A nice addition to the series.


From the Once Upon a World series

A retelling of the well-known Hans Christian Andersen fairy tale with a Russian setting.

The Once Upon a World series travels the globe setting familiar Western fairy tales in different locales. This latest addition to the series is set in Russia and tells the story of the “lonely young prince who wanted to fall in love” and of his parents’ insistence that the bride-to-be be a princess. After traveling far and wide and meeting many princesses who are not right for him, the prince returns home, disappointed. One rainy evening, a wet and cold, dark-haired princess appears at the castle door. Refreshingly, the prince and princess fall in love not because they are a prince and princess but because they have talked and found they have much in common: they have traveled widely, explored the same places, and had adventures. Mirtalipova’s illustrations have a pleasing folksy feel, many pages decorated with pretty flowery borders. One double-page spread of the princess being taken care of by a host of servants is particularly appealing. (With the exception of one brown-skinned princess, all the characters are white.) Though the text has been simplified and the presentation is in board-book format, the intended audience is not the toddler set. And the prince and princess? As with the traditional telling, the princess passes the pea test and they live happily ever after.

A nice addition to the series. (Board book. 3-5)

Pub Date: Sept. 26, 2017

ISBN: 978-1-5344-0019-1

Page Count: 24

Publisher: Little Simon/Simon & Schuster

Review Posted Online: Sept. 18, 2017

Kirkus Reviews Issue: Jan. 1, 2018

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From the My First Fairy Tales series

This board-book retelling of “Little Red Riding Hood” features colorful, retro-style illustrations and a few movable flaps.

This version of the red-caped protagonist sports a distinctive cone-shaped hood as she enacts the familiar motions of the story. The sturdy interactions include a swinging basket, a blanket that covers the wolf on Grandma’s bed, a spinner that depicts the wolf’s dreams; they give younger kids something to manipulate but do not add much to the story. There are regrettable inaccuracies and elisions in Bradley’s adaptation of Maurin’s translation of the original French text. The neck of a bottle protrudes from the basket, which readers are told contains “cake and butter” for Grandma, and the wolf wears a pair of frilly pajamas, which the text calls “one of [Grandma’s] nightgowns.” This quick story ends with the hunter shown wielding a pair of scissors on the wolf’s bulging belly as the text recounts that he “rescued Little Red Riding Hood and her grandmother” (who emerge unscathed with the pull of a tab). One of the main disappointments of this shortened (but still text-heavy) version is that it skips the “Grandma, what big eyes you have!” routine. The publisher recommends an age range of “0-36 months,” which is consistent with the format but not with the audience’s developmental readiness. Companion title Pinocchio, with illustrations by Tiago Americo, is similarly awkward and unsuitable.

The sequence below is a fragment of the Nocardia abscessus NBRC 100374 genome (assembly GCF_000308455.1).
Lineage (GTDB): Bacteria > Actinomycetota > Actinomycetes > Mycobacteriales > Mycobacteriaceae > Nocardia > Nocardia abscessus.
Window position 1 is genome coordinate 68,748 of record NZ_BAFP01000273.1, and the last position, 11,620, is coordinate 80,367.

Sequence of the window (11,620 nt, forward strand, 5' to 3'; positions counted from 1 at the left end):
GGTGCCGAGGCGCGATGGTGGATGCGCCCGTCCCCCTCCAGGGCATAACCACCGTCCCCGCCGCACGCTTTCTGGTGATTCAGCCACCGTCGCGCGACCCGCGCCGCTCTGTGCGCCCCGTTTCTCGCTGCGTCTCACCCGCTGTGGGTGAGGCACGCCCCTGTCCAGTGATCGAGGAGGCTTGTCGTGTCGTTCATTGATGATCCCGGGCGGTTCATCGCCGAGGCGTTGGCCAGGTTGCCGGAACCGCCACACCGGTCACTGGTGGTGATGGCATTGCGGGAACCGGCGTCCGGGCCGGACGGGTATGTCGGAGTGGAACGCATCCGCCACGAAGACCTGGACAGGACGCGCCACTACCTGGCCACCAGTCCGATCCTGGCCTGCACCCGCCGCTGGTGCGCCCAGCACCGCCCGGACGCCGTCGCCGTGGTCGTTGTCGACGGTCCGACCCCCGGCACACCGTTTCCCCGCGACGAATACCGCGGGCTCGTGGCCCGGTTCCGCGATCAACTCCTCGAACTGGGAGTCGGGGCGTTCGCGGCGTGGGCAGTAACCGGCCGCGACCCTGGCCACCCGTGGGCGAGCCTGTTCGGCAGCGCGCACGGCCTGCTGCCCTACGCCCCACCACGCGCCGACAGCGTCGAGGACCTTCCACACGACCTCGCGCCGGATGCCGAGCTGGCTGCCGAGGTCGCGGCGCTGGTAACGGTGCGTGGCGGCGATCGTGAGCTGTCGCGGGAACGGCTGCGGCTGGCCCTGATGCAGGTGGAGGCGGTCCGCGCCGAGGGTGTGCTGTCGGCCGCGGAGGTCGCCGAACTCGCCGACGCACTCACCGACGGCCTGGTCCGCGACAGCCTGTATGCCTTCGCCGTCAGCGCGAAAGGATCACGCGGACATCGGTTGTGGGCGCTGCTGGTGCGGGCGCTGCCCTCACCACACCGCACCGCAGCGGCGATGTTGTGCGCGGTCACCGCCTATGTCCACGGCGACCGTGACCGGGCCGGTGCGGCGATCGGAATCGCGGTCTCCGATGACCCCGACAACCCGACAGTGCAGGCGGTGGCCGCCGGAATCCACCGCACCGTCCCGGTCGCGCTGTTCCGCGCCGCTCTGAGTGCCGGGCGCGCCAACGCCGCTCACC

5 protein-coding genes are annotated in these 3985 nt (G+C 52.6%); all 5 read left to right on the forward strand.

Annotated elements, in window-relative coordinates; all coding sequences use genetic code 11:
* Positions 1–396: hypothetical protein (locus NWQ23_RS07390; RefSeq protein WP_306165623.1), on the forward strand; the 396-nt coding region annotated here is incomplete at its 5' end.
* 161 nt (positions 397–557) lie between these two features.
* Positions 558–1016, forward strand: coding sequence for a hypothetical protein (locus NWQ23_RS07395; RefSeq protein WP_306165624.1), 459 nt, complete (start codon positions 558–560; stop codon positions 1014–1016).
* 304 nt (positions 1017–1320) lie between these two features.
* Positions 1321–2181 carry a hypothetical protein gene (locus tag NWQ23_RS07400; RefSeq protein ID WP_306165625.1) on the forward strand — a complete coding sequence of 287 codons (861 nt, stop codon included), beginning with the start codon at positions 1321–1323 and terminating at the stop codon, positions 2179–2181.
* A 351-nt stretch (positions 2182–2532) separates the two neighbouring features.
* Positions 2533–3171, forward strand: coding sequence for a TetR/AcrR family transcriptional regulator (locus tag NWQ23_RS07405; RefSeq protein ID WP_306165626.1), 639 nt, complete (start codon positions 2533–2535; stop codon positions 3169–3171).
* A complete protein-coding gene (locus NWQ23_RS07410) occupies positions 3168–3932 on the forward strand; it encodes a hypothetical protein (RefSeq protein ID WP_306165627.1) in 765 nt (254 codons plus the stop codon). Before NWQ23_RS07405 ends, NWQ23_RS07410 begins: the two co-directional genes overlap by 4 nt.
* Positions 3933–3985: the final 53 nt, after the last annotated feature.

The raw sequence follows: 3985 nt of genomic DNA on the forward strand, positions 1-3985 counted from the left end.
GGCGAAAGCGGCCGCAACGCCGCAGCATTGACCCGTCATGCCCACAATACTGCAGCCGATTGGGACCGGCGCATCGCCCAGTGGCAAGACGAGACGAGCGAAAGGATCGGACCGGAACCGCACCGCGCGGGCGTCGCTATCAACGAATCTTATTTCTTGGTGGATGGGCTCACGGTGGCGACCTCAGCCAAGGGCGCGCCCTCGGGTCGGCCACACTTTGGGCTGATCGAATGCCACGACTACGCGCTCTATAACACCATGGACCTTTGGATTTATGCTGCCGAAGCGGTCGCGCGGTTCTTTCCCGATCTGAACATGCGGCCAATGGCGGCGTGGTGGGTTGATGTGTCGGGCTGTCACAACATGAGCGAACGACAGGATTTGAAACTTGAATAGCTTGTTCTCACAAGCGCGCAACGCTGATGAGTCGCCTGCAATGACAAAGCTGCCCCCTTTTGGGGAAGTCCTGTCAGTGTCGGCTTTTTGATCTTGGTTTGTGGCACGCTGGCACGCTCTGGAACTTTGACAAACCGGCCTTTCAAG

Skip. (Novelty board book. 3-5)

Pub Date: Aug. 28, 2018

ISBN: 978-2-7338-5625-3

Page Count: 10

Publisher: Auzou Publishing

Review Posted Online: Oct. 28, 2018

Kirkus Reviews Issue: Jan. 1, 2019

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This will surely appeal to tots thanks to the manipulatives, but the story itself is good only for providing a foundation...


From the My First Fairy Tales series

An interactive board-book version of the classic tale.

Finding a way to present a classic tale afresh is a nearly impossible task. In this version, illustrator Gwé attempts a new take by adding manipulative wheels and sliders that advance pieces of the story. This includes manipulatives such as the transformation of straw, sticks, and bricks into houses with the swipe of a finger and an effect whereby the big, bad wolf’s chest first puffs up and then disappears with his exhalations. By and large, these gimmicks work, but clarity relies on the correct setup of the manipulatives. Otherwise, for example, the door to the third little pig’s house will already be closed when readers come to that page, taking away the dramatic slamming effect. The illustrations themselves are simple and cartoonish. The only humans that appear are three white men who dole out building supplies to the pigs. As is perhaps preferable for the audience, the story is tamer than classic versions: no gobbled-up piggies, no boiled wolf. The simultaneously publishing Goldilocks and the Three Bears, illustrated by Marion Cocklico, contains similar although more diverse interactive elements (lifting flaps, sliding objects, and finger sliders). In this book, the story is all about the movable elements; the text is bland.

This will surely appeal to tots thanks to the manipulatives, but the story itself is good only for providing a foundation for better retellings. (Board book. 3-5)

Pub Date: Feb. 5, 2019

ISBN: 978-2-7338-6150-9

Page Count: 10

Publisher: Auzou Publishing

Review Posted Online: Jan. 28, 2019

Kirkus Reviews Issue: Feb. 15, 2019

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